Evangelicals differ on the way to bring peace to the former Yugoslavia.

The controversy surrounding Peter Kuzmic, ex-Yugoslavia’s most prominent Protestant theologian, symbolizes well the political tension between evangelical groups in Croatia and Serbia. At the beginning of the year, Kuzmic proposed military strikes by the West against Serbian positions. A month earlier Gunnar Staalsett, general secretary of the Lutheran World Federation, had proposed a similar course of action.

Though the Pentecostal theologian’s comments enjoyed virtually unanimous support in Croatia—he resides in Osijek, Croatia—he reaped a storm of protest in Serbia. He was attacked by the secular Serbian press, but one of the sharpest retorts came from Lazar Stojsic, a minister in Belgrade’s flourishing Pentecostal congregation Hram Svete Trojice (Temple of the Holy Trinity). Stojsic said, “Kuzmic reminds me of a person with bombs in one hand and prayers in the other.”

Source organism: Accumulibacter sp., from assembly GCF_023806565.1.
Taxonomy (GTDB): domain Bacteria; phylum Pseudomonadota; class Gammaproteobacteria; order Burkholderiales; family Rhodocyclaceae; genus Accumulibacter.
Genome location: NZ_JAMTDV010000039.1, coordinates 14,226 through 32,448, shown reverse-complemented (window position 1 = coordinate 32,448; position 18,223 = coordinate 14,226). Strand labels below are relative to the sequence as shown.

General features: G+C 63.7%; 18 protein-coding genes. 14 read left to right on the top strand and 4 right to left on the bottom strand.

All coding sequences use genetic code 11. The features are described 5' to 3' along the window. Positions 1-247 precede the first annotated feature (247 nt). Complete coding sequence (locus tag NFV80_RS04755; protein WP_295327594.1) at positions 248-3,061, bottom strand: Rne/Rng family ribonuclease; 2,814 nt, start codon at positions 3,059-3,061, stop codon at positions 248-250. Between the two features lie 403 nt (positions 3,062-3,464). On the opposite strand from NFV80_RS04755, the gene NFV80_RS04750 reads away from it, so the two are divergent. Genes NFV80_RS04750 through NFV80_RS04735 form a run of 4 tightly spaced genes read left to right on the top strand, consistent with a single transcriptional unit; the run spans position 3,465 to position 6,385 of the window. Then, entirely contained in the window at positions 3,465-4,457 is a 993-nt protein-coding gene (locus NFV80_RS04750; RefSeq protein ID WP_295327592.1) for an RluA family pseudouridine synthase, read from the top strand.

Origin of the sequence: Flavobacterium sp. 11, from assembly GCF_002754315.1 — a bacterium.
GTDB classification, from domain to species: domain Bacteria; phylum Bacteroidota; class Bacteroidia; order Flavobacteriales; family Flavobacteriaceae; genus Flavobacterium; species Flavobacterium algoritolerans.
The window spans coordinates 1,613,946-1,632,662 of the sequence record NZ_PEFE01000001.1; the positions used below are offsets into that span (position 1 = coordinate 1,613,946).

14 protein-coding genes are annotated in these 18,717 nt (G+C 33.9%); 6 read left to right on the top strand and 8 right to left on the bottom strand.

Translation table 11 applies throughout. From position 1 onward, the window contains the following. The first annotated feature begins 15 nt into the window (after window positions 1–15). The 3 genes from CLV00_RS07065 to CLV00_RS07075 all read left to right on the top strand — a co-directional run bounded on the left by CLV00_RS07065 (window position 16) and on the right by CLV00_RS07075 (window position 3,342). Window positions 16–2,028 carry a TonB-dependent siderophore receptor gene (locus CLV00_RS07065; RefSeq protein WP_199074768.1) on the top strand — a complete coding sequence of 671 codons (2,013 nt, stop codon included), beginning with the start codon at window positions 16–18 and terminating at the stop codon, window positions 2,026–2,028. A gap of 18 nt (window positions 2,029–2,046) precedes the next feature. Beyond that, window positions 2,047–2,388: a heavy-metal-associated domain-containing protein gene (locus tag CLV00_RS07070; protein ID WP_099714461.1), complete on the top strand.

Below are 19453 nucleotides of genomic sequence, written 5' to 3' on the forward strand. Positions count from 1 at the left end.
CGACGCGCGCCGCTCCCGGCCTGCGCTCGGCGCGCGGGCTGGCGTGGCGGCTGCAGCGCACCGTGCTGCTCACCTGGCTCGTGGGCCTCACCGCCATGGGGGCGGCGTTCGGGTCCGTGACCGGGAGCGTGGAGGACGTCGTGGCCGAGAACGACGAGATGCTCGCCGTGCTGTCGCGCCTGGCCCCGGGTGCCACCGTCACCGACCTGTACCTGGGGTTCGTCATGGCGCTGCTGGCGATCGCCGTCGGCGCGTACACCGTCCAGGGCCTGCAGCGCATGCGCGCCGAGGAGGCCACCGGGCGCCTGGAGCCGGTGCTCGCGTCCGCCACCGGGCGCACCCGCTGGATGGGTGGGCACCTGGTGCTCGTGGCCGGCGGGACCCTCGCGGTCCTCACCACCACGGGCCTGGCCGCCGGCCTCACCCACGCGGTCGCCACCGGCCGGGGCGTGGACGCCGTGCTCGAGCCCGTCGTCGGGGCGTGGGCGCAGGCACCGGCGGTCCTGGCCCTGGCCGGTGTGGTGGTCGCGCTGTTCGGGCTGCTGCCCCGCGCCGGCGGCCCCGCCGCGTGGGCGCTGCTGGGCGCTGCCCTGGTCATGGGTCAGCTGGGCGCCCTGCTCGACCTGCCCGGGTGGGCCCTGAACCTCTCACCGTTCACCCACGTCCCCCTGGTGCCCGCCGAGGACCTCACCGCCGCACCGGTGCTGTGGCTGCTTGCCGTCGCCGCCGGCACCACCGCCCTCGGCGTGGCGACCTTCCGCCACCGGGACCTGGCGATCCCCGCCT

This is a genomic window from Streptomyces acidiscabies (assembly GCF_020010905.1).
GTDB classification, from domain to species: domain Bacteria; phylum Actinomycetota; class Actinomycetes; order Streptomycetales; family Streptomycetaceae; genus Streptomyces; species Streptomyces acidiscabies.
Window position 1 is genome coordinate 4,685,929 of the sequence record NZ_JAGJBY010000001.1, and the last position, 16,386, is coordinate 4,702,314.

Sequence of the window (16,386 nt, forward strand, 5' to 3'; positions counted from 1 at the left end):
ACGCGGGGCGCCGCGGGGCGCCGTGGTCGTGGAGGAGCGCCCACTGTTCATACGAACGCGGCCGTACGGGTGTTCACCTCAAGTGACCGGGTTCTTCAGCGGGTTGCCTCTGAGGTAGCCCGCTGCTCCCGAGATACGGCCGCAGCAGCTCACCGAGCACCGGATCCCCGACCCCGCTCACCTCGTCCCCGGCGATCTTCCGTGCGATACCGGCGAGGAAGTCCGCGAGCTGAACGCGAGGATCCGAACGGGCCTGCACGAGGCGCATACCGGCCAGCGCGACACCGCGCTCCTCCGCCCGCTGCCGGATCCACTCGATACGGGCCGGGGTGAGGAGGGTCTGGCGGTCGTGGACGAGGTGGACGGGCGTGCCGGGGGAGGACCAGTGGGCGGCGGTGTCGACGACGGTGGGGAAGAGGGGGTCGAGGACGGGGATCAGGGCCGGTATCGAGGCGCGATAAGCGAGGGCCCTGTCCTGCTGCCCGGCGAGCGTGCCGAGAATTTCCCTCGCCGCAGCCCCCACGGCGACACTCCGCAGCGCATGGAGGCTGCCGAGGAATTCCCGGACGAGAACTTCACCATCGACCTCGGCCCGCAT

Baptist Prof. Alexander Birvis, a former colleague of Kuzmic’s at the Pentecostal seminary in Osijek and now a pastor in Belgrade, adds, “I wonder whether Kuzmic would be demanding the same if his daughter were living in Belgrade.”

During an interview, Kuzmic explained his position, saying, “I have never asked for military action against Serbia or Belgrade. These [military] groups only understand the language of power. I would love to be a pacifist. This demonic power can only be stopped by resolute action of the Western community.”

Who’s attacking whom?

Croatian believers support the tightening of international sanctions against Serbia as well as recommendations that the Serbian Orthodox Church be banished from the World Council of Churches. On both of these points, Serbian evangelicals take ...

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